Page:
Winning is a big deal to students and the town. There’s a spirit of community that needs to be felt to be understood.
We love this rite of Texas autumn because we’ve felt it. And because we’ve felt it, we also know it’s about so much more than the final score.
It appeals to something deeper and better in us. It has to, or it won’t be the same.
What the school board in Mount Vernon did when it voted to hire Art Briles as coach might help them win. But it won’t make their football program better. It won’t make their town better.
Mount Vernon is a dot of 2,662 people on the route to Texarkana. Briles is the disgraced former Baylor University football coach whom media reports and an internal investigation exposed for covering up accusations of rape aimed at players. Briles didn’t report the allegations to police or university leaders, allowing the alleged abuse to continue. Though he was not accused of any crime, his ethical choices were contemptible, putting the football program over victims and ultimately hurting everyone involved as well as Baylor itself.
Mount Vernon, which plays at the 3A level, announced on Friday it had hired Briles because, according to Superintendent Jason McCullough, “He is passionate about investing in the lives of young people and helping them to succeed both on the field and in life.”
It is hard to find evidence that is true. In fact, Briles’ time at Baylor is evidence of just the opposite. His failure to put students who were hurt or even were suspected of being hurt by his players above his desire to protect those players represents the sort of moral failure that should disqualify someone from being welcomed to a high school campus.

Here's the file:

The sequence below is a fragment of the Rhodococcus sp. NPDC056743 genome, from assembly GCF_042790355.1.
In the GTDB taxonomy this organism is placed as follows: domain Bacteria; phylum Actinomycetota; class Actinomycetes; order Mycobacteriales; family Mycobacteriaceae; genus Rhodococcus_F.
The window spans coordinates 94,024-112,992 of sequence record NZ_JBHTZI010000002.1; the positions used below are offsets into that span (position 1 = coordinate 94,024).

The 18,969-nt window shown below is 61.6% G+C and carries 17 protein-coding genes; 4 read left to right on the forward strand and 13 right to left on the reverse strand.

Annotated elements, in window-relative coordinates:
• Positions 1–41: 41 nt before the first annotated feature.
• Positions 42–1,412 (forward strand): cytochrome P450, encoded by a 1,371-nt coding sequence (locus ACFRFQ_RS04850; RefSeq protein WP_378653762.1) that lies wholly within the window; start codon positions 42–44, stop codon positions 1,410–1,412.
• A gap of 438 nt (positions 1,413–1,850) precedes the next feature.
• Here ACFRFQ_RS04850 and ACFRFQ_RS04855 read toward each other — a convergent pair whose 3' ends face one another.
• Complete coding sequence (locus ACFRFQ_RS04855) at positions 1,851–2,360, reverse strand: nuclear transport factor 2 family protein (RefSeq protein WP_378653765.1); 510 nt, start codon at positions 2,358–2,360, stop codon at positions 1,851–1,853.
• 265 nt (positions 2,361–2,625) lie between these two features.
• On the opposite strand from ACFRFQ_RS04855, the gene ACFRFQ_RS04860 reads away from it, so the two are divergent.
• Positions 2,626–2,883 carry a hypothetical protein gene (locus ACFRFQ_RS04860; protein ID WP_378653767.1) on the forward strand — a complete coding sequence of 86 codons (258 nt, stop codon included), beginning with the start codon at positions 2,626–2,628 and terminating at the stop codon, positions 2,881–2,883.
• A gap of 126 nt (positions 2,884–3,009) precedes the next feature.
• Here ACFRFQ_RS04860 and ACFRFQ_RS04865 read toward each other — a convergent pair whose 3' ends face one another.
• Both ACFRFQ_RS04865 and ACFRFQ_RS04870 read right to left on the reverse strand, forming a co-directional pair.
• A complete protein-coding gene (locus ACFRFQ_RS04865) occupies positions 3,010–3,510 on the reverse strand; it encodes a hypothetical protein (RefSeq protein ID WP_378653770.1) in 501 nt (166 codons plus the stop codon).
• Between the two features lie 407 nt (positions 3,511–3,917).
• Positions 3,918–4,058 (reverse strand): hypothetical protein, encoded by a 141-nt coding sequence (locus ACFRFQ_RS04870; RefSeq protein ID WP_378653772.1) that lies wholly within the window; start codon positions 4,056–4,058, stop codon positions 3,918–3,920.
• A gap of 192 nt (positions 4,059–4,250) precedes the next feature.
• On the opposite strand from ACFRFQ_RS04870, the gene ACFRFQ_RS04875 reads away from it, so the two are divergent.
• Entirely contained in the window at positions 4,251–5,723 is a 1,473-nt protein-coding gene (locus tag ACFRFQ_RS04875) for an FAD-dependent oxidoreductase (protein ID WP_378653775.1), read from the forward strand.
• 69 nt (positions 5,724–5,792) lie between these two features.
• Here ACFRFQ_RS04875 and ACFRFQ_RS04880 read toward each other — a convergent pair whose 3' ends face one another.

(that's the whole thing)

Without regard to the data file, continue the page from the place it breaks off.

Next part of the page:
Winning is important, and no one doubts Briles is a winning coach. But if winning at any cost is the point of high school football in Texas, then you can keep it.
We believe the lights go bright on Fridays to teach our young people something more. They turn on to help them learn about grit, about playing to the end, about being part of a team, about struggling, sweating and giving all they’ve got to one another, and then, at the end, however it comes out, being able to walk across the field and shake the other team’s hands knowing they played hard and played fair.
That’s the sort of winning that is worth it. That’s the sort of losing that is worth it, too.
Whatever happens in Mount Vernon under Briles, whether they take home a state championship or go bust — it will be sullied. It won’t be the game the kids deserve.